The CEO Compensation Controversy

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Case Details:

Case Code : HROB020
Case Length : 12 Pages
Period : 1998 - 2001
Pub Date : 2003
Teaching Note : Available
Organization : Varied
Industry : Varied
Countries : India, USA

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This case study was compiled from published sources, and is intended to be used as a basis for class discussion. It is not intended to illustrate either effective or ineffective handling of a management situation. Nor is it a primary information source.

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High CEO Compensation - Justified or Not?

According to a study conducted in the US in 1960, the average compensation package of a CEO of a middle-sized company was double the salary ($100,000) of the then President, Kennedy. In 1970, the CEO's salary rose to three times the salary of President Nixon and by 2001, the average CEO compensation was 31 times more than the salary of President Bush ($400,000).

According to media reports, by 2001, the average salary of a CEO in the US had increased by an incredible 1,996% since the 1980s, while the average salary of a factory worker had increased only by 66%.

Human Resource and Organization Behavior | Case Study in Management, Operations, Strategies, Human Resource and Organization Behavior, Case Studies

During the years 1990 to 2001, CEOs' average compensation had increased by 463%, as compared to an average worker's salary which went up only by 42% (Refer Table II). The reports revealed that the gap between the salaries of a CEO and an ordinary factory worker was very wide, and was expected to widen further in the coming years...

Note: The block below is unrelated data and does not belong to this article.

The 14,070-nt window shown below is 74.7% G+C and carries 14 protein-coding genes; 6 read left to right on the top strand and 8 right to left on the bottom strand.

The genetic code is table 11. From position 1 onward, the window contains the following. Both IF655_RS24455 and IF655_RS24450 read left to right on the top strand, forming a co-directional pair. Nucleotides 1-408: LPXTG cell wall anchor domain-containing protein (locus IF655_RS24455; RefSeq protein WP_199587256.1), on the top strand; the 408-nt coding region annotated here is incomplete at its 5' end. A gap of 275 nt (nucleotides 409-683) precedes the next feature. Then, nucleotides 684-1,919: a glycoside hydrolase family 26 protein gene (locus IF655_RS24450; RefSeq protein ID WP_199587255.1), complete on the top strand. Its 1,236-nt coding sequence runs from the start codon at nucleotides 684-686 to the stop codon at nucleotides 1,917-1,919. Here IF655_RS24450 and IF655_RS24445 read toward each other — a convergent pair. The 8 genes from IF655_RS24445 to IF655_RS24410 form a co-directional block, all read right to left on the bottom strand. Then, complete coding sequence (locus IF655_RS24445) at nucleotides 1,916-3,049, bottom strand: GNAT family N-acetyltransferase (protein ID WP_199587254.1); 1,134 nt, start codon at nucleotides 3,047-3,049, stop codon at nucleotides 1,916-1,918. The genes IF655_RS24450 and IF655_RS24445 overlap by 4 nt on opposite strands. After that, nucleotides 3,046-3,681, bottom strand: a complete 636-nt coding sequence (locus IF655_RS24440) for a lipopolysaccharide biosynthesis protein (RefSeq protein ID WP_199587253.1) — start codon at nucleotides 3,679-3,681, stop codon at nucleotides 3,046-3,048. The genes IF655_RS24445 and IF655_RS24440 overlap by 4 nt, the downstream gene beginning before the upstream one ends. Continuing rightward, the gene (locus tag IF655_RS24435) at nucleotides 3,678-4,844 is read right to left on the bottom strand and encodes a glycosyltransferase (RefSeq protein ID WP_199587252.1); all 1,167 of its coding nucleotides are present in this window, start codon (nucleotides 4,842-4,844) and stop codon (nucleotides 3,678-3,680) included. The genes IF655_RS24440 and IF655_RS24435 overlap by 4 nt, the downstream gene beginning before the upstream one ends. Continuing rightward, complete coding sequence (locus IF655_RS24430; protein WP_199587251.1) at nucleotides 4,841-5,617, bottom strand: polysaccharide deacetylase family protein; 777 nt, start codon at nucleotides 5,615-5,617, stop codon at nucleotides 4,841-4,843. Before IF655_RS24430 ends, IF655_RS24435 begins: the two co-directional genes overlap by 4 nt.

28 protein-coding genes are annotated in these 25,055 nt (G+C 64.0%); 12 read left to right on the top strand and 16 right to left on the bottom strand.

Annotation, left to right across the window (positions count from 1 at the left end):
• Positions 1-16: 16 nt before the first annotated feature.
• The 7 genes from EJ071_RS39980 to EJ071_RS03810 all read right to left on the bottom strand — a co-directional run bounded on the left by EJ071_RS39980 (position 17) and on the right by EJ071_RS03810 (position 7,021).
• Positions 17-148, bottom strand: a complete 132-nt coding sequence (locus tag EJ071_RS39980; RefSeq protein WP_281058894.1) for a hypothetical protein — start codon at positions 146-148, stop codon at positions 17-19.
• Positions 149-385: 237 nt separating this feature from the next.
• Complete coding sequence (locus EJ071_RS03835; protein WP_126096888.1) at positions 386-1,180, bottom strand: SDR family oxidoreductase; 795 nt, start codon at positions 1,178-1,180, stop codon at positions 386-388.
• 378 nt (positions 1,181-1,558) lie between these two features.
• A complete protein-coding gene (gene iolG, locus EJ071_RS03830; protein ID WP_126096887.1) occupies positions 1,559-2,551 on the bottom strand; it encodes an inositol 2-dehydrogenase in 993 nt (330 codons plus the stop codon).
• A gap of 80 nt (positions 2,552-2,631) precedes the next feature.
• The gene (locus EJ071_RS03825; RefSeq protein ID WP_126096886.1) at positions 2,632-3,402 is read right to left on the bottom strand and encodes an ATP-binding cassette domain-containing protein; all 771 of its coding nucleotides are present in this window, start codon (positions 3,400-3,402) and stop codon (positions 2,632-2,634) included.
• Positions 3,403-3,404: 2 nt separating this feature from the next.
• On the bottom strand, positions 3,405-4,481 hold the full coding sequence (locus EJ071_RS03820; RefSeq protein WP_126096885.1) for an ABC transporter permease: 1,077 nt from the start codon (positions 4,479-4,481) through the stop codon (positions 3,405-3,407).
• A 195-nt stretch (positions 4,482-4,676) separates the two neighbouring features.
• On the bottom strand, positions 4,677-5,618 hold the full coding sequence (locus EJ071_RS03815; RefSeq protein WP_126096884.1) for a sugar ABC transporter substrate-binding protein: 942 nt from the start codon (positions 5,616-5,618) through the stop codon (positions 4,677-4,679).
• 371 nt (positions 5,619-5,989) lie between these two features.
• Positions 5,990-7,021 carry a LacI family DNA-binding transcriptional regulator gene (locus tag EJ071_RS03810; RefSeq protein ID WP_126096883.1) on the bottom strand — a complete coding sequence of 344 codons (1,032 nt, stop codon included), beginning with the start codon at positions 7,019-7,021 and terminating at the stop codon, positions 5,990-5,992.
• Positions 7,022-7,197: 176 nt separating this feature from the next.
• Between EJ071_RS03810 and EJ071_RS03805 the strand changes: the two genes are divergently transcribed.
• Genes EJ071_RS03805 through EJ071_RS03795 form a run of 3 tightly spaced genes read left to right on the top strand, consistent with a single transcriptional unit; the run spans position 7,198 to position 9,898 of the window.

The Debate Intensifies

The global economic slump during the beginning of the 21st century further intensified the debate on high CEO compensation. Analysts felt that while corporate revenues and net profits were declining, and share prices falling, there was no reason why CEOs should get a raise in their compensation. According to a study conducted by Forbes in 2002 for non-US based companies, seventeen specific instances were reported where a CEO got a raise in compensation in spite of falling stock prices and lower net incomes (Refer Table IV).

Analysts thought that paying high compensation to CEOs especially during a boom in the economy was not a right decision. They argued that the high profits and good performance of the stocks of a company during the boom resulted from the environmental and other macro-economic variables, over which a CEO had no control...


Exhibit I: Top Five Best Paid Indian Executives (2001)
Exhibit II: Corporates where CEO Compensation was Hiked in Spite of Downsizing of Employees (1997)


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